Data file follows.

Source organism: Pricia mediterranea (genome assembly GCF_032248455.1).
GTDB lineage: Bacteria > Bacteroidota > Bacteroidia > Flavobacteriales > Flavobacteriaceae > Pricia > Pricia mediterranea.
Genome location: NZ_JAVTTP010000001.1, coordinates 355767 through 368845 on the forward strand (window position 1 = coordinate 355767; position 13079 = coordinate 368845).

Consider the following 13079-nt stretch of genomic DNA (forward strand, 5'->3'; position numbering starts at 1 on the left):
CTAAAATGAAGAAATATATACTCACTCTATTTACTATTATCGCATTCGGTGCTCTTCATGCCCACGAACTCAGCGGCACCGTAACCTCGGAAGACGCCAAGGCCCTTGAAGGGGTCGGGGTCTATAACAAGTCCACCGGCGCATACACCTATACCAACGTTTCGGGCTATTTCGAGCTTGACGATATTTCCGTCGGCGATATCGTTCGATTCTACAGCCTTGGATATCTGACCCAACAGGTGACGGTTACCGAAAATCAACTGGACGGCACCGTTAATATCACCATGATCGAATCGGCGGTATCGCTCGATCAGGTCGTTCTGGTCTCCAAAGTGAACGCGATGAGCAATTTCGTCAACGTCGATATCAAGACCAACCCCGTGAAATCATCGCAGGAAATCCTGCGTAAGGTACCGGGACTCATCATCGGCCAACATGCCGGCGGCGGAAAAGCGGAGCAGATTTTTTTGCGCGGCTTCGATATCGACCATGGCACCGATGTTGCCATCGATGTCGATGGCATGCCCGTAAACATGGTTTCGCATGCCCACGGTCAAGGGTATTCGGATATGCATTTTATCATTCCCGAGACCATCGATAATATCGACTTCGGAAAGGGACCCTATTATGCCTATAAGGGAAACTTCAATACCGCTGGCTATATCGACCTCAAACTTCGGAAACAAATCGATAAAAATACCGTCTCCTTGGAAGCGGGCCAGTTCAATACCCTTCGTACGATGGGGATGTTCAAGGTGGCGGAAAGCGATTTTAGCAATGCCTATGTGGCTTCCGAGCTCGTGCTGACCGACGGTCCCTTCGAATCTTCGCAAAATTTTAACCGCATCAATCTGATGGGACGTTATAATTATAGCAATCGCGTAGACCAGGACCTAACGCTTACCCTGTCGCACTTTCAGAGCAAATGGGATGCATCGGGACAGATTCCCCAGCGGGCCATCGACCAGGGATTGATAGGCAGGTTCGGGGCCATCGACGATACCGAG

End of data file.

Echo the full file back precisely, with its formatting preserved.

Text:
Source organism: Pricia mediterranea (genome assembly GCF_032248455.1).
GTDB lineage: Bacteria > Bacteroidota > Bacteroidia > Flavobacteriales > Flavobacteriaceae > Pricia > Pricia mediterranea.
Genome location: NZ_JAVTTP010000001.1, coordinates 355767 through 368845 on the forward strand (window position 1 = coordinate 355767; position 13079 = coordinate 368845).

Consider the following 13079-nt stretch of genomic DNA (forward strand, 5'->3'; position numbering starts at 1 on the left):
CTAAAATGAAGAAATATATACTCACTCTATTTACTATTATCGCATTCGGTGCTCTTCATGCCCACGAACTCAGCGGCACCGTAACCTCGGAAGACGCCAAGGCCCTTGAAGGGGTCGGGGTCTATAACAAGTCCACCGGCGCATACACCTATACCAACGTTTCGGGCTATTTCGAGCTTGACGATATTTCCGTCGGCGATATCGTTCGATTCTACAGCCTTGGATATCTGACCCAACAGGTGACGGTTACCGAAAATCAACTGGACGGCACCGTTAATATCACCATGATCGAATCGGCGGTATCGCTCGATCAGGTCGTTCTGGTCTCCAAAGTGAACGCGATGAGCAATTTCGTCAACGTCGATATCAAGACCAACCCCGTGAAATCATCGCAGGAAATCCTGCGTAAGGTACCGGGACTCATCATCGGCCAACATGCCGGCGGCGGAAAAGCGGAGCAGATTTTTTTGCGCGGCTTCGATATCGACCATGGCACCGATGTTGCCATCGATGTCGATGGCATGCCCGTAAACATGGTTTCGCATGCCCACGGTCAAGGGTATTCGGATATGCATTTTATCATTCCCGAGACCATCGATAATATCGACTTCGGAAAGGGACCCTATTATGCCTATAAGGGAAACTTCAATACCGCTGGCTATATCGACCTCAAACTTCGGAAACAAATCGATAAAAATACCGTCTCCTTGGAAGCGGGCCAGTTCAATACCCTTCGTACGATGGGGATGTTCAAGGTGGCGGAAAGCGATTTTAGCAATGCCTATGTGGCTTCCGAGCTCGTGCTGACCGACGGTCCCTTCGAATCTTCGCAAAATTTTAACCGCATCAATCTGATGGGACGTTATAATTATAGCAATCGCGTAGACCAGGACCTAACGCTTACCCTGTCGCACTTTCAGAGCAAATGGGATGCATCGGGACAGATTCCCCAGCGGGCCATCGACCAGGGATTGATAGGCAGGTTCGGGGCCATCGACGATACCGAG